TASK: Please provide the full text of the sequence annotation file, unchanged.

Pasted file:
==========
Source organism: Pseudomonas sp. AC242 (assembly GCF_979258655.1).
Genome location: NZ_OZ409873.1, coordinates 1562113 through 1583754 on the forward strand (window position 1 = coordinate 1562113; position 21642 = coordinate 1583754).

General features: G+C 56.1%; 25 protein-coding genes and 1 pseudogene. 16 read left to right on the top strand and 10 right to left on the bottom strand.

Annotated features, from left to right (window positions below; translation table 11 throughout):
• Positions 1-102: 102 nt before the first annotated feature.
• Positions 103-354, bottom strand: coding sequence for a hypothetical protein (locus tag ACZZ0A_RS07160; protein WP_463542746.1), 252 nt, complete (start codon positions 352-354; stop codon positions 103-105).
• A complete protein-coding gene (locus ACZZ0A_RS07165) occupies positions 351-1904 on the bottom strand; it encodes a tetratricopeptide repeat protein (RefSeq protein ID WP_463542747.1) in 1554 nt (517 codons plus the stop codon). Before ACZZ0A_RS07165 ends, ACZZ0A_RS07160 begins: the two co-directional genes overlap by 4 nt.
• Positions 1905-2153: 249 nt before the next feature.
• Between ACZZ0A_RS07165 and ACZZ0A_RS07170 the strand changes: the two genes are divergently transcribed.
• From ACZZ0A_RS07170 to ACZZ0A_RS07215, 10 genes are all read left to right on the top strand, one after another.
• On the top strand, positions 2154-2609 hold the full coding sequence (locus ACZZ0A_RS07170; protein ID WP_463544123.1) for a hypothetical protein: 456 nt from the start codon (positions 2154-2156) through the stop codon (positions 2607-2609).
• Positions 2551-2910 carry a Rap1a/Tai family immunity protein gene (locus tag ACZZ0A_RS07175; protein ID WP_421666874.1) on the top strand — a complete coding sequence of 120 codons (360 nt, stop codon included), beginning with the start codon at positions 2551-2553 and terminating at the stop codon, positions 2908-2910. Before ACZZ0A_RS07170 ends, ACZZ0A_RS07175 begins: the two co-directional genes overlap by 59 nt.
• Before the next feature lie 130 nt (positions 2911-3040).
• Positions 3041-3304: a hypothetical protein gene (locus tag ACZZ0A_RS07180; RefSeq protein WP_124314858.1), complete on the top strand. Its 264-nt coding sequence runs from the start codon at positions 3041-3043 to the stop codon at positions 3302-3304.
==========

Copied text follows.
Source organism: Pseudomonas sp. AC242 (assembly GCF_979258655.1).
Genome location: NZ_OZ409873.1, coordinates 1562113 through 1583754 on the forward strand (window position 1 = coordinate 1562113; position 21642 = coordinate 1583754).

General features: G+C 56.1%; 25 protein-coding genes and 1 pseudogene. 16 read left to right on the top strand and 10 right to left on the bottom strand.

Annotated features, from left to right (window positions below; translation table 11 throughout):
• Positions 1-102: 102 nt before the first annotated feature.
• Positions 103-354, bottom strand: coding sequence for a hypothetical protein (locus tag ACZZ0A_RS07160; protein WP_463542746.1), 252 nt, complete (start codon positions 352-354; stop codon positions 103-105).
• A complete protein-coding gene (locus ACZZ0A_RS07165) occupies positions 351-1904 on the bottom strand; it encodes a tetratricopeptide repeat protein (RefSeq protein ID WP_463542747.1) in 1554 nt (517 codons plus the stop codon). Before ACZZ0A_RS07165 ends, ACZZ0A_RS07160 begins: the two co-directional genes overlap by 4 nt.
• Positions 1905-2153: 249 nt before the next feature.
• Between ACZZ0A_RS07165 and ACZZ0A_RS07170 the strand changes: the two genes are divergently transcribed.
• From ACZZ0A_RS07170 to ACZZ0A_RS07215, 10 genes are all read left to right on the top strand, one after another.
• On the top strand, positions 2154-2609 hold the full coding sequence (locus ACZZ0A_RS07170; protein ID WP_463544123.1) for a hypothetical protein: 456 nt from the start codon (positions 2154-2156) through the stop codon (positions 2607-2609).
• Positions 2551-2910 carry a Rap1a/Tai family immunity protein gene (locus tag ACZZ0A_RS07175; protein ID WP_421666874.1) on the top strand — a complete coding sequence of 120 codons (360 nt, stop codon included), beginning with the start codon at positions 2551-2553 and terminating at the stop codon, positions 2908-2910. Before ACZZ0A_RS07170 ends, ACZZ0A_RS07175 begins: the two co-directional genes overlap by 59 nt.
• Before the next feature lie 130 nt (positions 2911-3040).
• Positions 3041-3304: a hypothetical protein gene (locus tag ACZZ0A_RS07180; RefSeq protein WP_124314858.1), complete on the top strand. Its 264-nt coding sequence runs from the start codon at positions 3041-3043 to the stop codon at positions 3302-3304.